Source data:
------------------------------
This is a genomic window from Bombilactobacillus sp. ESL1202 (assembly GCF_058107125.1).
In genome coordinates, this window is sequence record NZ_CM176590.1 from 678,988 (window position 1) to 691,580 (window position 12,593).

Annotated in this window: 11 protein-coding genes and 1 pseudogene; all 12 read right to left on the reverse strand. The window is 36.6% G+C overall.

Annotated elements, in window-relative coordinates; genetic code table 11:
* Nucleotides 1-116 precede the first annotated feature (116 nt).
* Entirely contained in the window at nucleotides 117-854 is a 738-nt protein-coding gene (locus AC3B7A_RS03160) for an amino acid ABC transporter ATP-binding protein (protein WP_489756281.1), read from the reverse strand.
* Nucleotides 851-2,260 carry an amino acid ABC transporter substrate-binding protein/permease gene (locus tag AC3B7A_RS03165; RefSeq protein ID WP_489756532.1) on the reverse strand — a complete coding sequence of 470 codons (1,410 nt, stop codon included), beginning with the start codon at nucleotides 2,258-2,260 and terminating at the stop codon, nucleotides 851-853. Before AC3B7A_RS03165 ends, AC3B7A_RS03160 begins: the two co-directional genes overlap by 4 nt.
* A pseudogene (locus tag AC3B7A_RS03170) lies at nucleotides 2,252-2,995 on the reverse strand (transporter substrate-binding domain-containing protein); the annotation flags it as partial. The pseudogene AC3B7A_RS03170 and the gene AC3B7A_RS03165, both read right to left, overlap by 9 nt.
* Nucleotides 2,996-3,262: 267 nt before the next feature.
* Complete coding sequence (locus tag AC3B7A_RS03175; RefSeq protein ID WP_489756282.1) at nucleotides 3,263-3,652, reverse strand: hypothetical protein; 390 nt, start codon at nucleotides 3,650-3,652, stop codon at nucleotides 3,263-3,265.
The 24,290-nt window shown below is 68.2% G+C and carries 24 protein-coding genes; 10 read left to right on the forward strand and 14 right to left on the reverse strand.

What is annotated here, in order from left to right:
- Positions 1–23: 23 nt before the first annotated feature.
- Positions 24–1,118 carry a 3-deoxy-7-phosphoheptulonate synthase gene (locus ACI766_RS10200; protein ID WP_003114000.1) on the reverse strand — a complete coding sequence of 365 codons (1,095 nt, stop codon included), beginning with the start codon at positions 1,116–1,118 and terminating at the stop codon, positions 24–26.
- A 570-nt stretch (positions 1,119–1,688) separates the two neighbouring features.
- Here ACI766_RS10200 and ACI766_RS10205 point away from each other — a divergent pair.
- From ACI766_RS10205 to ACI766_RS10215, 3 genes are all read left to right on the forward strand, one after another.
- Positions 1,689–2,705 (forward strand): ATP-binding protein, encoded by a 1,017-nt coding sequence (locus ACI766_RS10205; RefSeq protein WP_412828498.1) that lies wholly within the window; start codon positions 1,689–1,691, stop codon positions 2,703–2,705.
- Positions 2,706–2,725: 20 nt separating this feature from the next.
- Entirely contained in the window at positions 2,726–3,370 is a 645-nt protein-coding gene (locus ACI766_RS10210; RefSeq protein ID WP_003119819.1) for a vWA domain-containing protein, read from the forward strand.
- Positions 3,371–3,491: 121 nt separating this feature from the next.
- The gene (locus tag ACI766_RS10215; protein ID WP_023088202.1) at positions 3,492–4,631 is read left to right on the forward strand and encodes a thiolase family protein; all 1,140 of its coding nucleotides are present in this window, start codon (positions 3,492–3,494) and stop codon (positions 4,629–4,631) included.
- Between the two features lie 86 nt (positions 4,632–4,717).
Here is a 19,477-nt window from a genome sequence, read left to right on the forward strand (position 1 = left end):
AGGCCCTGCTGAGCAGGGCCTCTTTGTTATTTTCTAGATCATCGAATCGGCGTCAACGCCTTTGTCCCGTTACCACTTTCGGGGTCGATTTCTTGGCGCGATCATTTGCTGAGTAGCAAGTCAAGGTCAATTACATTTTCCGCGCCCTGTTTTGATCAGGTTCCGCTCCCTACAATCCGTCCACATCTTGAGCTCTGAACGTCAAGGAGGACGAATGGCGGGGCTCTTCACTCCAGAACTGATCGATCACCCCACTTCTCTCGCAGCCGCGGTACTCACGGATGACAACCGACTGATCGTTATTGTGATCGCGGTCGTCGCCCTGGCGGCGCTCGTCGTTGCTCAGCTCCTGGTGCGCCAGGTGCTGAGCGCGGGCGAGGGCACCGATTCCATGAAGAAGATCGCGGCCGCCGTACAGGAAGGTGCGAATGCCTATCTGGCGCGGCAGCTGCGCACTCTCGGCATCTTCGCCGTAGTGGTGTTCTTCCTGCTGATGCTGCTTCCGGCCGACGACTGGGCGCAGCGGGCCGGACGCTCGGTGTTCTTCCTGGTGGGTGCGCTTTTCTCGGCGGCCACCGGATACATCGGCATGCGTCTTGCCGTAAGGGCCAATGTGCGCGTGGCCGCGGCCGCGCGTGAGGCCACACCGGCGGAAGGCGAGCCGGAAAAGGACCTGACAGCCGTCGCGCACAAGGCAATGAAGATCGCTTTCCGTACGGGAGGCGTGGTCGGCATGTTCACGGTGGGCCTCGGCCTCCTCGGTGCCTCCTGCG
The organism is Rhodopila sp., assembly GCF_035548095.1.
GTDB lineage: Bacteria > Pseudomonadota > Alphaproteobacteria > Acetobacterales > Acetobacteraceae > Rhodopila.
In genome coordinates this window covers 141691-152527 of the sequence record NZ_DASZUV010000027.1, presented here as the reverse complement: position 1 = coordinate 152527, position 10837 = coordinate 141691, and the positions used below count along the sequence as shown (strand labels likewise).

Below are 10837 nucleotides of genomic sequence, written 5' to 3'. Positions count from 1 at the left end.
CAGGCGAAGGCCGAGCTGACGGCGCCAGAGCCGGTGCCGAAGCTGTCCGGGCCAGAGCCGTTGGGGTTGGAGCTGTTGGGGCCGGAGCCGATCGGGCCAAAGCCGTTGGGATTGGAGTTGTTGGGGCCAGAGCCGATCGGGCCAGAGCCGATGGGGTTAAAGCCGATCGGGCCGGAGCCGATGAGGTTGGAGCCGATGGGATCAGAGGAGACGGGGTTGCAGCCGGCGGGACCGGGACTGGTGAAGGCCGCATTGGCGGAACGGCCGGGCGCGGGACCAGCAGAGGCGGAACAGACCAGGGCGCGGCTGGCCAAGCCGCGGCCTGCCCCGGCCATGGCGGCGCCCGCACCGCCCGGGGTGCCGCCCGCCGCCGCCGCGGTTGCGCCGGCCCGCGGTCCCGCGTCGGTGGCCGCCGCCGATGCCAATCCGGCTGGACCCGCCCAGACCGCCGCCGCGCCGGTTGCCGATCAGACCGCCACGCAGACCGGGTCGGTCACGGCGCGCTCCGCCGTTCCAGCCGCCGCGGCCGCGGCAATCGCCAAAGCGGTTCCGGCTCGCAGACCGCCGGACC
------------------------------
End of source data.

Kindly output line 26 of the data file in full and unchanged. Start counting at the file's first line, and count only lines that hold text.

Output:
The organism is Rhodopila sp., assembly GCF_035548095.1.